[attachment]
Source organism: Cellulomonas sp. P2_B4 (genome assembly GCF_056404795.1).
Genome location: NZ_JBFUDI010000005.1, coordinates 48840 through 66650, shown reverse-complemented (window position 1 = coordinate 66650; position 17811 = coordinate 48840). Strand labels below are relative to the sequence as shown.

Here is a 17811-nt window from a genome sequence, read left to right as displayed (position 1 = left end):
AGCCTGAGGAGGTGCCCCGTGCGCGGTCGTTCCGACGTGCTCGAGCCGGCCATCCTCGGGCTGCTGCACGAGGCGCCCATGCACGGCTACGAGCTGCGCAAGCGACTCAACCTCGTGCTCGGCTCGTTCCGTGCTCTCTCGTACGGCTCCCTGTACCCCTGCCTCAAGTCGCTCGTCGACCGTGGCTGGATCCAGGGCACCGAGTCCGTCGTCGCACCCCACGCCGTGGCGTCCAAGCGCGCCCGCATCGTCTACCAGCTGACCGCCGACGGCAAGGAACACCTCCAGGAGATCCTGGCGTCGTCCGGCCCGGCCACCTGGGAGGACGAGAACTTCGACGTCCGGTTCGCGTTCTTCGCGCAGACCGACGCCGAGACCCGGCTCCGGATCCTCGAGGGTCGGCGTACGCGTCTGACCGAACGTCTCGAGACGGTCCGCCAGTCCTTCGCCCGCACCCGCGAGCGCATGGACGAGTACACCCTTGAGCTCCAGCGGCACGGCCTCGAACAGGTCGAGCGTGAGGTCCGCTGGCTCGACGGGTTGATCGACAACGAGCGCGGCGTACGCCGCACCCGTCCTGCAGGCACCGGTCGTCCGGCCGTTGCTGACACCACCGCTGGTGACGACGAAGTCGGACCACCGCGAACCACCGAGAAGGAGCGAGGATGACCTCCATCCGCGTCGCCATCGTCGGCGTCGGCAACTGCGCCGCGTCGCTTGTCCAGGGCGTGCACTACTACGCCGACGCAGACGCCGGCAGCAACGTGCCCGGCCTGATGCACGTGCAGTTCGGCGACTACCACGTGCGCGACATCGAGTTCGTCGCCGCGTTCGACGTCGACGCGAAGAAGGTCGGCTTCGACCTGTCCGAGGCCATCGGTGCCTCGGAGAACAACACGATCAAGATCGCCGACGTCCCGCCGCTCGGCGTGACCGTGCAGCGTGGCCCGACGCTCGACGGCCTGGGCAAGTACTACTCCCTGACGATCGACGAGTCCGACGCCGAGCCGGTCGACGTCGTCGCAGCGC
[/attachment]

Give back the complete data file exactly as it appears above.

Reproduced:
Source organism: Cellulomonas sp. P2_B4 (genome assembly GCF_056404795.1).
Genome location: NZ_JBFUDI010000005.1, coordinates 48840 through 66650, shown reverse-complemented (window position 1 = coordinate 66650; position 17811 = coordinate 48840). Strand labels below are relative to the sequence as shown.

Here is a 17811-nt window from a genome sequence, read left to right as displayed (position 1 = left end):
AGCCTGAGGAGGTGCCCCGTGCGCGGTCGTTCCGACGTGCTCGAGCCGGCCATCCTCGGGCTGCTGCACGAGGCGCCCATGCACGGCTACGAGCTGCGCAAGCGACTCAACCTCGTGCTCGGCTCGTTCCGTGCTCTCTCGTACGGCTCCCTGTACCCCTGCCTCAAGTCGCTCGTCGACCGTGGCTGGATCCAGGGCACCGAGTCCGTCGTCGCACCCCACGCCGTGGCGTCCAAGCGCGCCCGCATCGTCTACCAGCTGACCGCCGACGGCAAGGAACACCTCCAGGAGATCCTGGCGTCGTCCGGCCCGGCCACCTGGGAGGACGAGAACTTCGACGTCCGGTTCGCGTTCTTCGCGCAGACCGACGCCGAGACCCGGCTCCGGATCCTCGAGGGTCGGCGTACGCGTCTGACCGAACGTCTCGAGACGGTCCGCCAGTCCTTCGCCCGCACCCGCGAGCGCATGGACGAGTACACCCTTGAGCTCCAGCGGCACGGCCTCGAACAGGTCGAGCGTGAGGTCCGCTGGCTCGACGGGTTGATCGACAACGAGCGCGGCGTACGCCGCACCCGTCCTGCAGGCACCGGTCGTCCGGCCGTTGCTGACACCACCGCTGGTGACGACGAAGTCGGACCACCGCGAACCACCGAGAAGGAGCGAGGATGACCTCCATCCGCGTCGCCATCGTCGGCGTCGGCAACTGCGCCGCGTCGCTTGTCCAGGGCGTGCACTACTACGCCGACGCAGACGCCGGCAGCAACGTGCCCGGCCTGATGCACGTGCAGTTCGGCGACTACCACGTGCGCGACATCGAGTTCGTCGCCGCGTTCGACGTCGACGCGAAGAAGGTCGGCTTCGACCTGTCCGAGGCCATCGGTGCCTCGGAGAACAACACGATCAAGATCGCCGACGTCCCGCCGCTCGGCGTGACCGTGCAGCGTGGCCCGACGCTCGACGGCCTGGGCAAGTACTACTCCCTGACGATCGACGAGTCCGACGCCGAGCCGGTCGACGTCGTCGCAGCGC